Honey Production

NOMADES Swiss has identified recurring problems affecting work in the apiary and in the honey-house with negative consequences like sub-optimal productivity, market-value loss due to honey crystallization and impurities or increased risk of illness for bee-colonies and health hazard for consumers.

In order to improve honey production practices, NOMADES has developed tailor-made and extremely solid honey production units for various production capacities. Our selection best fits local conditions of production in fragile contexts, such as power shortage or the expressed need for mobility. All our turnkey projects include transport, installation, training of personnel, product warranties, technical and after-sales support.

We invite you to click on the pictures or to contact us for more information about our honey and beeswax processing solutions.

      Please download our project
      brochures to learn more about
      our beekeeping solutions

HONEY PRODUCTION EQUIPMENT  -  small-scale, 2-3 operators

HONEY PRODUCTION EQUIPMENT  -  medium-scale, 3-4 operators

HONEY PRODUCTION EQUIPMENT  -  large-scale, 5-6 operators


BEESWAX FOUNDATION SHEETS PRODUCTION -  small-scale, 2-3 operators

BEESWAX FOUNDATION SHEETS PRODUCTION  -  medium-scale, 4-5 operators

BEESWAX FOUNDATION SHEETS  -  large-scale, 5-6 operators


Our solutions solve many problems of apiary and honey-house management:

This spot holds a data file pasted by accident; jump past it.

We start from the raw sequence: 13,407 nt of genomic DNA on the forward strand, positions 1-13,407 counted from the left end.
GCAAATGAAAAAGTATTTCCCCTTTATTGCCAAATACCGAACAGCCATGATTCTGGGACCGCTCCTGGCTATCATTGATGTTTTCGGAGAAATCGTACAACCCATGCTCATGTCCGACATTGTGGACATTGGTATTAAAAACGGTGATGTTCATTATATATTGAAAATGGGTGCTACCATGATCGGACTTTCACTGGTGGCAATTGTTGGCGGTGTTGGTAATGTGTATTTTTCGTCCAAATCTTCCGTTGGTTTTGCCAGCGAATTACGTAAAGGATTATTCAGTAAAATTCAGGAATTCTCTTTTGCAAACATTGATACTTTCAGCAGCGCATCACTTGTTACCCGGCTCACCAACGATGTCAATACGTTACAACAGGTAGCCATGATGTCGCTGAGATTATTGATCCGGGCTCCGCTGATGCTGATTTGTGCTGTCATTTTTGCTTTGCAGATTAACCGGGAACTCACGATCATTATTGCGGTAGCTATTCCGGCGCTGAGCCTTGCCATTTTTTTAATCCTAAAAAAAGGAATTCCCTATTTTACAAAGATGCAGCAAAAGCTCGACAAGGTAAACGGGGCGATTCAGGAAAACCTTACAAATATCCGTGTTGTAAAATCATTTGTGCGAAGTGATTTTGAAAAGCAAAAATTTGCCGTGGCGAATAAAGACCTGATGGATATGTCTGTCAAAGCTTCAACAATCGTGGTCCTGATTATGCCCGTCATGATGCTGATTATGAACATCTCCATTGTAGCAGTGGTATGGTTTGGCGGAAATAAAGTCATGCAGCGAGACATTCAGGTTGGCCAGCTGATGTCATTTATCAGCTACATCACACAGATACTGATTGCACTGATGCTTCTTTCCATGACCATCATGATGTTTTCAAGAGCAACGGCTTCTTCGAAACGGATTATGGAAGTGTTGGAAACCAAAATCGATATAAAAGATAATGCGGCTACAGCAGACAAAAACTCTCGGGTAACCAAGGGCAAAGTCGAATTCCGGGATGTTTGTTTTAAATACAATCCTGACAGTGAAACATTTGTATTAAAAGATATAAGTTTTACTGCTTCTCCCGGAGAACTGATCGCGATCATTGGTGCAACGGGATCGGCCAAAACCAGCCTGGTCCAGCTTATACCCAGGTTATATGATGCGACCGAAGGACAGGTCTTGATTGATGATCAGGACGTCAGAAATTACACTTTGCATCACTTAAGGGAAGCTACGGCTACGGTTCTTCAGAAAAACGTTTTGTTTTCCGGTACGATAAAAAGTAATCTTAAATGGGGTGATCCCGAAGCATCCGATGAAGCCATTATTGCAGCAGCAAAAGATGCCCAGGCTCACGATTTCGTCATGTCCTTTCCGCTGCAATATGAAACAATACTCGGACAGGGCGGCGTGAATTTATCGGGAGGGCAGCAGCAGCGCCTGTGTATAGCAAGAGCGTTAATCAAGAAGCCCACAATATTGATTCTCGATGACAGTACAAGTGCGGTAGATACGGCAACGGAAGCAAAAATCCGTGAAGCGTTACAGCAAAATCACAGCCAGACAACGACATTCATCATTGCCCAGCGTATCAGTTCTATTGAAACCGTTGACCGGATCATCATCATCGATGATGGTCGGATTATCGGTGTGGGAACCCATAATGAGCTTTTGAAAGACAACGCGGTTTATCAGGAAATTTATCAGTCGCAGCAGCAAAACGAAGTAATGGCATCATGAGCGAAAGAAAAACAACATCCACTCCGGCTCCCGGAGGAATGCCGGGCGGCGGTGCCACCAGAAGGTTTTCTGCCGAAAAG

• provide rich and non-perishable nutritional additions to the rural diets, thus contributing to an improvement of basic public health

  • generate products with an important added value, which can benefit different branches of the population

  • consumers are extremely fond of honey and often the demand far exceeds the local production

  • investments in the apicultural sector are safe and rapidly profitable, thus contributing to the reconstruction of the economy, needed for the welfare of the population and for political stability

  • honey production is an activity that is complementary to other activities existing on the same agricultural lands. It allows diversification and optimization, with both direct consequences (sales of beekeeping products) and indirect ones (improvement of other crops through better pollination)

  • honey production can be undertaken by different people (landowner or not, men and women, etc.) and as a primary or a subsidiary activity